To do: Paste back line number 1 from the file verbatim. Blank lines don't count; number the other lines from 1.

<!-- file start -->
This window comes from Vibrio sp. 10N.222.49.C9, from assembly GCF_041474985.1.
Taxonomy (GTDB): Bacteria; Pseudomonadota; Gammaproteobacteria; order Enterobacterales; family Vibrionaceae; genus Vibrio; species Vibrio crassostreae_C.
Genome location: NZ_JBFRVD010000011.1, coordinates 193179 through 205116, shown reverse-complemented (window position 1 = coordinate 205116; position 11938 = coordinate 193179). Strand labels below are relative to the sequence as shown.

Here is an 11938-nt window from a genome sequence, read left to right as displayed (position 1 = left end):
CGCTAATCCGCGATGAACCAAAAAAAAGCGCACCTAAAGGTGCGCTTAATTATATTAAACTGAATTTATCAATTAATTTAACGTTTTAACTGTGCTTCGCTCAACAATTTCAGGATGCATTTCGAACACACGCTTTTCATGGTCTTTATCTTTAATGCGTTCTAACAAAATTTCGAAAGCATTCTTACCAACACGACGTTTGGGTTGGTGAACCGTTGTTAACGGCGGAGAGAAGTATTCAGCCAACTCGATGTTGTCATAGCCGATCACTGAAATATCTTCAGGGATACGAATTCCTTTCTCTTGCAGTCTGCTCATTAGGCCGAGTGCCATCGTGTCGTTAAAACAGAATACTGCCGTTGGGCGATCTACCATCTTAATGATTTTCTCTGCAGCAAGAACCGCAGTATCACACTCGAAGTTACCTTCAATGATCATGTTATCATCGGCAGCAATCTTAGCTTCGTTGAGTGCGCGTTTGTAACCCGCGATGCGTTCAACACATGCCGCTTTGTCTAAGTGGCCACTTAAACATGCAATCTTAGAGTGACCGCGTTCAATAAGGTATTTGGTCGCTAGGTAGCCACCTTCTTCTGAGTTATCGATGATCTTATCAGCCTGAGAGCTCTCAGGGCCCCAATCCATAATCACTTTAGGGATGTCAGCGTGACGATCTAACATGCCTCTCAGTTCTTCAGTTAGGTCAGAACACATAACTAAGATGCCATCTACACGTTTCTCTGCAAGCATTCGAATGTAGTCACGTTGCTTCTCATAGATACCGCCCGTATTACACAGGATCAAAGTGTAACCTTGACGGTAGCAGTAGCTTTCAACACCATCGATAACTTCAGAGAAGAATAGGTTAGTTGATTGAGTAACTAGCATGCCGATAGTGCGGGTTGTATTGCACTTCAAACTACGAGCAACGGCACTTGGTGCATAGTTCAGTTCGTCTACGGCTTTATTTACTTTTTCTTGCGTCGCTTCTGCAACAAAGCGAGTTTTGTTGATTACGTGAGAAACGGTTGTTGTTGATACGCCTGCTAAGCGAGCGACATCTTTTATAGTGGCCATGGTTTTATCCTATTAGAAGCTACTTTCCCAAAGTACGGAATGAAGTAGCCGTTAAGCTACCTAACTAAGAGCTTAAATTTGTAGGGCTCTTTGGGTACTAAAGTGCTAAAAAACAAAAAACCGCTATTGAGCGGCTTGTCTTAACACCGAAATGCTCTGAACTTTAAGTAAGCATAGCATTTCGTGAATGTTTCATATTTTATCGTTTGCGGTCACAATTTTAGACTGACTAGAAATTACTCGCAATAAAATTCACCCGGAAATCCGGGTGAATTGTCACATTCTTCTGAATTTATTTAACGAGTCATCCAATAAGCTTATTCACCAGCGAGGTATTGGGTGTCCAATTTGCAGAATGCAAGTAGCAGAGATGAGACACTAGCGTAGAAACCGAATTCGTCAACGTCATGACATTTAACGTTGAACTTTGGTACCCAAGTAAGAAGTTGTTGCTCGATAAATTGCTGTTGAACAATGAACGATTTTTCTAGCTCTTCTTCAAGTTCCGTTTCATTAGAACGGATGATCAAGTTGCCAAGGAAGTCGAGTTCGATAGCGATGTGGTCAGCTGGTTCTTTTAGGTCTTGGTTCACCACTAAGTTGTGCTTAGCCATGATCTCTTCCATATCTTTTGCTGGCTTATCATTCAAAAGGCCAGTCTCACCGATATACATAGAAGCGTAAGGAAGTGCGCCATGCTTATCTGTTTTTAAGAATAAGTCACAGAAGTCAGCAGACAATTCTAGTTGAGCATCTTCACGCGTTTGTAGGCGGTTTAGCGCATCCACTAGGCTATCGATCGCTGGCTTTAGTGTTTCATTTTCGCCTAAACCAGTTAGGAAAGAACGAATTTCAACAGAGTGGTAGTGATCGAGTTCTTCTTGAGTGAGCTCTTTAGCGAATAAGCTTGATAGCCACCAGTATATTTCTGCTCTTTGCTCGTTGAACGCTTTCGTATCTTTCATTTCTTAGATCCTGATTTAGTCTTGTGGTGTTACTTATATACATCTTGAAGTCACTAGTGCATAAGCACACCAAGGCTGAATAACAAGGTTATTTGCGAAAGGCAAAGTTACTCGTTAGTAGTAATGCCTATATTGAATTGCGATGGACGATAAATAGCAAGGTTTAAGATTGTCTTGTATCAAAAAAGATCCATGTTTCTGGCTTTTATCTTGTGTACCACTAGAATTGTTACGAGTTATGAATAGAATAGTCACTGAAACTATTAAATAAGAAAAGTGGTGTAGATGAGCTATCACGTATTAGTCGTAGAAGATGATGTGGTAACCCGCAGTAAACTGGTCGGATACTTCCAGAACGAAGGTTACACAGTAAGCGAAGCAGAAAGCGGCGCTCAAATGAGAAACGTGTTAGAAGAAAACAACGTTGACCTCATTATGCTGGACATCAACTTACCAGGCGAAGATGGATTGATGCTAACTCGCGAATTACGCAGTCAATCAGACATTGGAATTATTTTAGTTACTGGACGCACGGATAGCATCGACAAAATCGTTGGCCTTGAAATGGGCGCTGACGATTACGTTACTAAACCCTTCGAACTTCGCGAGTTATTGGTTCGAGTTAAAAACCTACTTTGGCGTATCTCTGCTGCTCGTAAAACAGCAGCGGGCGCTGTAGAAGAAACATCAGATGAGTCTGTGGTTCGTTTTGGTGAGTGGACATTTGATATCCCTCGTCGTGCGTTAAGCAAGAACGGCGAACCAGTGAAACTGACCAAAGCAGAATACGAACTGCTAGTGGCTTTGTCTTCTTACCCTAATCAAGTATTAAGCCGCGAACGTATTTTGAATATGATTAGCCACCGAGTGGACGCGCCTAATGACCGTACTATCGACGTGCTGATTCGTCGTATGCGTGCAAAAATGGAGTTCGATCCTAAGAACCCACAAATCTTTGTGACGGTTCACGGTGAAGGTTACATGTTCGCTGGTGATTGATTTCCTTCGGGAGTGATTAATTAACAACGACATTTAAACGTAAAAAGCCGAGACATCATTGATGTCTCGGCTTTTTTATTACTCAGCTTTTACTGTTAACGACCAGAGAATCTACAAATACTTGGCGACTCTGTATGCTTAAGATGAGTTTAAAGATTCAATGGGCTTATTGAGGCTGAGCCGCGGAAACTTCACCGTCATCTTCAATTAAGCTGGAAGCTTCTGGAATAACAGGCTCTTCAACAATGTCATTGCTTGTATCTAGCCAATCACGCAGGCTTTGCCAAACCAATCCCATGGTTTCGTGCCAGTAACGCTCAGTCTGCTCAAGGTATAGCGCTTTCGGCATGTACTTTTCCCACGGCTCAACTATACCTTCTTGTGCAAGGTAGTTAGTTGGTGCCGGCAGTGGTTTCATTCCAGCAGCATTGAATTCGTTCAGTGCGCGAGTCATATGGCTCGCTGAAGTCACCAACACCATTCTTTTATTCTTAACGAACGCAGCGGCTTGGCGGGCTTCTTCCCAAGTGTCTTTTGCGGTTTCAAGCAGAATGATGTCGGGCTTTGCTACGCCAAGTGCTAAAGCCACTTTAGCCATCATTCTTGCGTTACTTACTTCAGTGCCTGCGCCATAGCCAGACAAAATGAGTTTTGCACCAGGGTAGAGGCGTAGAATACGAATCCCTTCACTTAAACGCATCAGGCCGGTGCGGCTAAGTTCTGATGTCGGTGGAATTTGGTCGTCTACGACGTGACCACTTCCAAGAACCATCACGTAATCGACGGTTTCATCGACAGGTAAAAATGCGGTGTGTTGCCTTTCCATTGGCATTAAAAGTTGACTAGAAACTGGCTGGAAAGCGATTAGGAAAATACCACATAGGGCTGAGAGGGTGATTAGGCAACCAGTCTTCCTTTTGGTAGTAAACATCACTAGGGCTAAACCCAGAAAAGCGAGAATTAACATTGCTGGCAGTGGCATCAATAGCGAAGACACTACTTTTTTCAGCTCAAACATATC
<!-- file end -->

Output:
This window comes from Vibrio sp. 10N.222.49.C9, from assembly GCF_041474985.1.